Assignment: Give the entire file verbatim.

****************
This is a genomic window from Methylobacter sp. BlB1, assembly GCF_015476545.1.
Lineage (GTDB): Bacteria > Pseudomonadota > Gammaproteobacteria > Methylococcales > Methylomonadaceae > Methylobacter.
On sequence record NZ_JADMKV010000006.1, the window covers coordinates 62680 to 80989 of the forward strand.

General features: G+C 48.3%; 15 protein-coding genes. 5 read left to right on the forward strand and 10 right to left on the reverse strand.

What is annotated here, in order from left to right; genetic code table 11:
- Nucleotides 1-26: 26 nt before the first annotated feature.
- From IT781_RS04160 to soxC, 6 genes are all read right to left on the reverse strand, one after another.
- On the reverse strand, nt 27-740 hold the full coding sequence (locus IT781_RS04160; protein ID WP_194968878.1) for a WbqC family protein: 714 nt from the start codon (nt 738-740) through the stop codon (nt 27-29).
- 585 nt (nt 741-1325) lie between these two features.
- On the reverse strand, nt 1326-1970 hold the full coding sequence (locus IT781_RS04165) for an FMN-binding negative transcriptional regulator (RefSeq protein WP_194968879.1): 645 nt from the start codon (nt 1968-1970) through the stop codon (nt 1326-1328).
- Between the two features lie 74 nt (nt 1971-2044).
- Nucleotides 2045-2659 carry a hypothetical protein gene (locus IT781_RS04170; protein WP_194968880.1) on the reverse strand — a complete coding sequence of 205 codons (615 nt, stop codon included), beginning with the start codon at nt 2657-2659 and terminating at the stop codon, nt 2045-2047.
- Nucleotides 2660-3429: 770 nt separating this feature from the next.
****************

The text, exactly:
This is a genomic window from Methylobacter sp. BlB1, assembly GCF_015476545.1.
Lineage (GTDB): Bacteria > Pseudomonadota > Gammaproteobacteria > Methylococcales > Methylomonadaceae > Methylobacter.
On sequence record NZ_JADMKV010000006.1, the window covers coordinates 62680 to 80989 of the forward strand.

General features: G+C 48.3%; 15 protein-coding genes. 5 read left to right on the forward strand and 10 right to left on the reverse strand.

What is annotated here, in order from left to right; genetic code table 11:
- Nucleotides 1-26: 26 nt before the first annotated feature.
- From IT781_RS04160 to soxC, 6 genes are all read right to left on the reverse strand, one after another.
- On the reverse strand, nt 27-740 hold the full coding sequence (locus IT781_RS04160; protein ID WP_194968878.1) for a WbqC family protein: 714 nt from the start codon (nt 738-740) through the stop codon (nt 27-29).
- 585 nt (nt 741-1325) lie between these two features.
- On the reverse strand, nt 1326-1970 hold the full coding sequence (locus IT781_RS04165) for an FMN-binding negative transcriptional regulator (RefSeq protein WP_194968879.1): 645 nt from the start codon (nt 1968-1970) through the stop codon (nt 1326-1328).
- Between the two features lie 74 nt (nt 1971-2044).
- Nucleotides 2045-2659 carry a hypothetical protein gene (locus IT781_RS04170; protein WP_194968880.1) on the reverse strand — a complete coding sequence of 205 codons (615 nt, stop codon included), beginning with the start codon at nt 2657-2659 and terminating at the stop codon, nt 2045-2047.
- Nucleotides 2660-3429: 770 nt separating this feature from the next.